Peter Frattarelli, Chair of Archer’s Labor & Employment Group, was recently interviewed for Charles Toutant’s NJ Law Journal article, “White Employees Are Suing for Discrimination. What Will Jurors Think?” The article addresses a recent Supreme Court ruling on affirmative action in higher education which will likely result in an uptick in workplace discrimination suits by white plaintiffs.
When asked about the legal status of discrimination suits by white plaintiffs in New Jersey, Pete said it is, “not a completely settled legal issue right now.” Pete spoke about the “unusual employer” standard for reverse discrimination claims, which requires plaintiffs to show “something more than just your typical prima facie case to get your foot in the door.” This standard has been adopted by New Jersey’s lower courts, but not by the Supreme Court.
Pete goes on to acknowledge that these cases are reverse discrimination cases are difficult to win and says jurors’ reactions will be hard to predict – but geography could matter. He stated, “you’re going to have some counties, some jurisdictions, that are more conservative or less likely to believe discrimination happens. Maybe it’s Salem County, New Jersey, versus Mercer County. Maybe they’re just a little bit more liberal thinking or, you know… I don’t know how that’s going to play in a reverse discrimination case with you suddenly swap that out? I would think that a jury that would tend to believe discrimination happened isn’t suddenly going to say it could never happen because the person was white. So I think it’s a real open question as to what juries would do with these.”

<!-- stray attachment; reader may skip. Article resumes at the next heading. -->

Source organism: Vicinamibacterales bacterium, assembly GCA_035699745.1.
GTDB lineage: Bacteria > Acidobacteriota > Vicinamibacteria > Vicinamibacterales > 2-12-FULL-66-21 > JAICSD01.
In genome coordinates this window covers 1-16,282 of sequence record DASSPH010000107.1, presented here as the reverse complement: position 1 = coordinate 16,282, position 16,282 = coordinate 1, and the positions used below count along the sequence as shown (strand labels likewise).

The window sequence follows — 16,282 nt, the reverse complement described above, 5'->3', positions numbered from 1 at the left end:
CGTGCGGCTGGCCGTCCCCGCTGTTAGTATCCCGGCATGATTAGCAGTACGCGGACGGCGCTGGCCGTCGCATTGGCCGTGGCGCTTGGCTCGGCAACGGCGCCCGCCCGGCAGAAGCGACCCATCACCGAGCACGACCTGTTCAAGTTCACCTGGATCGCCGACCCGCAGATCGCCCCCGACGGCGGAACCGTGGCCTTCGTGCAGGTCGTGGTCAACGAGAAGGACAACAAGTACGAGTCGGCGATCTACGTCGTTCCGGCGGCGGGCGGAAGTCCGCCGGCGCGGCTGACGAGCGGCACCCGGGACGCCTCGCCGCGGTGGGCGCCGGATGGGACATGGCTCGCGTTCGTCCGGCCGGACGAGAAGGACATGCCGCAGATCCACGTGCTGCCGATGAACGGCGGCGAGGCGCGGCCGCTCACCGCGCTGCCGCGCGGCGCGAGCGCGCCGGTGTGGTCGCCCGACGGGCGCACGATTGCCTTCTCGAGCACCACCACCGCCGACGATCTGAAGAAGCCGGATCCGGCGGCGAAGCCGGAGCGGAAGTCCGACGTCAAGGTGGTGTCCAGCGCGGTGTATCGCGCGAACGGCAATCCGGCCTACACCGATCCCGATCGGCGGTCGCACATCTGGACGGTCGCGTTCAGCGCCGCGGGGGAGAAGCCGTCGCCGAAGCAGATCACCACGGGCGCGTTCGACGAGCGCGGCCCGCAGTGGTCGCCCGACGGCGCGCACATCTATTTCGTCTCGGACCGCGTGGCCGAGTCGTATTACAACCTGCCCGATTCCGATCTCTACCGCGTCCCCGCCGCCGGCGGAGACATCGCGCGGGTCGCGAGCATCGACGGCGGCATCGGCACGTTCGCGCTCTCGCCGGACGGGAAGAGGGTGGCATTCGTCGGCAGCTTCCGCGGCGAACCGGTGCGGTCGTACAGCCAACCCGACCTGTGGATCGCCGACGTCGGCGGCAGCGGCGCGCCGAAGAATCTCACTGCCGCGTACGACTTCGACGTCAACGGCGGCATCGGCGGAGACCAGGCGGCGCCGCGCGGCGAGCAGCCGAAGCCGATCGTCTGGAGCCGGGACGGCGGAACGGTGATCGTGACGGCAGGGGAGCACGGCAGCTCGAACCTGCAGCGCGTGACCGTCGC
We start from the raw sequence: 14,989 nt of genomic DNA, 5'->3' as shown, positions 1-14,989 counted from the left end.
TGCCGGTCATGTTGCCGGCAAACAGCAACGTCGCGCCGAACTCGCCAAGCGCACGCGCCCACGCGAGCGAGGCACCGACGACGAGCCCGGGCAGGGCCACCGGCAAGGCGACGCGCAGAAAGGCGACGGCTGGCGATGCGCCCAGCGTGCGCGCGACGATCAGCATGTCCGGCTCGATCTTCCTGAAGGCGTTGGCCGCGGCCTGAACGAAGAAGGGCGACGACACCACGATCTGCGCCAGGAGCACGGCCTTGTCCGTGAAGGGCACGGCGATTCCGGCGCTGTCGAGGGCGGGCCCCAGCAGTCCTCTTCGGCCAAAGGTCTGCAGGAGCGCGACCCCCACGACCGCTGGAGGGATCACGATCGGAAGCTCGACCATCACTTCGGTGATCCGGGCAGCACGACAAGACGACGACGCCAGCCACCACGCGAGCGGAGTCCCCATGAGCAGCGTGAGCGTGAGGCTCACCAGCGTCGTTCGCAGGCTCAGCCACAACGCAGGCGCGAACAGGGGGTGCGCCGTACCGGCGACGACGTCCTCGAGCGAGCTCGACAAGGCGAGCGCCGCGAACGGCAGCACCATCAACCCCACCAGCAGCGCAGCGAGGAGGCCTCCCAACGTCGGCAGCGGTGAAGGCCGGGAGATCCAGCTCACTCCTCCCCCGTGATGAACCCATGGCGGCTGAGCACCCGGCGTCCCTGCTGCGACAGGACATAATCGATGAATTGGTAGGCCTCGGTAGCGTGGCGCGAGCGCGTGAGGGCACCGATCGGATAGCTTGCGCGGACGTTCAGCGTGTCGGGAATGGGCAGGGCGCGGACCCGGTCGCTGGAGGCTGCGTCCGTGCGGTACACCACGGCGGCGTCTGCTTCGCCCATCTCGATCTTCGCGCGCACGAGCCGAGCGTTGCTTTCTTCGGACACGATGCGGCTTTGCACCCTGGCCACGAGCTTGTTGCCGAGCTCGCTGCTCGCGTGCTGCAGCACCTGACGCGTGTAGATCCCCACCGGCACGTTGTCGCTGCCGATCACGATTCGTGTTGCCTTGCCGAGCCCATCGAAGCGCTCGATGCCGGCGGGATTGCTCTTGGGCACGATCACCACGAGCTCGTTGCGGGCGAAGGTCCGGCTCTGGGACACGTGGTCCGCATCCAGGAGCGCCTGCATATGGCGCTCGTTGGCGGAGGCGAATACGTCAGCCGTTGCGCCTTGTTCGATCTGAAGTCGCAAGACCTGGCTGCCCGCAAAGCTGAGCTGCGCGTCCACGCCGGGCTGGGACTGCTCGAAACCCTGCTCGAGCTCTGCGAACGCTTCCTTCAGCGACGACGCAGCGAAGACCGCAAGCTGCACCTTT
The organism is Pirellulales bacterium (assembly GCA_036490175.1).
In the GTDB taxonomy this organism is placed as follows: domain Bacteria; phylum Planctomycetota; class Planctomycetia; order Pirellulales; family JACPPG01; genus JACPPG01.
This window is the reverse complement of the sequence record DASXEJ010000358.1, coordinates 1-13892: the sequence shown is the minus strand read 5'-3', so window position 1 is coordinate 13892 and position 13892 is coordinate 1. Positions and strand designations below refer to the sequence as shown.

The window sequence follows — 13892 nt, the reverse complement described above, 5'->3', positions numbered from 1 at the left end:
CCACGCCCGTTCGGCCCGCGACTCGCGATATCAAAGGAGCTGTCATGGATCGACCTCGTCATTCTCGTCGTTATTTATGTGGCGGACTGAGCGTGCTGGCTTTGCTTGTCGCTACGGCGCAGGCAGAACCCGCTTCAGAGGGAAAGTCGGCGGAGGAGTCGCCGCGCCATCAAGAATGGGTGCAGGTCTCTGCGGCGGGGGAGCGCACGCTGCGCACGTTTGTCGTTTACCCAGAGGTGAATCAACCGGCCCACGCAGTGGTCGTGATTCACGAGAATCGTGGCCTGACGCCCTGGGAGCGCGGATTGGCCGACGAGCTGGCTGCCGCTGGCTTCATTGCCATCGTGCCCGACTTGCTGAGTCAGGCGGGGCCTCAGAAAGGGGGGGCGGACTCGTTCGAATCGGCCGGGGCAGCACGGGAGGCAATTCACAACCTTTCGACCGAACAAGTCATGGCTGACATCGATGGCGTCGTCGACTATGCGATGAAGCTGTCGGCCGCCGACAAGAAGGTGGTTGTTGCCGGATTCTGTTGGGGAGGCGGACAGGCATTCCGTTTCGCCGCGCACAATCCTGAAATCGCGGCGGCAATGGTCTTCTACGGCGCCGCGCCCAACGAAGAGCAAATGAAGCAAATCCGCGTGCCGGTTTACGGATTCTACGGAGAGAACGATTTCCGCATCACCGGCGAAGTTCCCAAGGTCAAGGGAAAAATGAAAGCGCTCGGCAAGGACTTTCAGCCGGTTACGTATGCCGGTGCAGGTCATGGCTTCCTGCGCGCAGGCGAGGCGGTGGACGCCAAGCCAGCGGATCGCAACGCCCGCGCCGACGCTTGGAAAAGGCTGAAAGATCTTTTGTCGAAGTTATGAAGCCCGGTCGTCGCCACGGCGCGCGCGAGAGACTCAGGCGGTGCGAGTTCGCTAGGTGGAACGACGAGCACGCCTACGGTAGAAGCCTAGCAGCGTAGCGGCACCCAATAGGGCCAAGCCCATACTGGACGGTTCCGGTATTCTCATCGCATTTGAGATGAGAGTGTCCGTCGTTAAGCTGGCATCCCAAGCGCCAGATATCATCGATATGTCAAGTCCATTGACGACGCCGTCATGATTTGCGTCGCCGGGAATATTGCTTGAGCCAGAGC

To read the article, click here.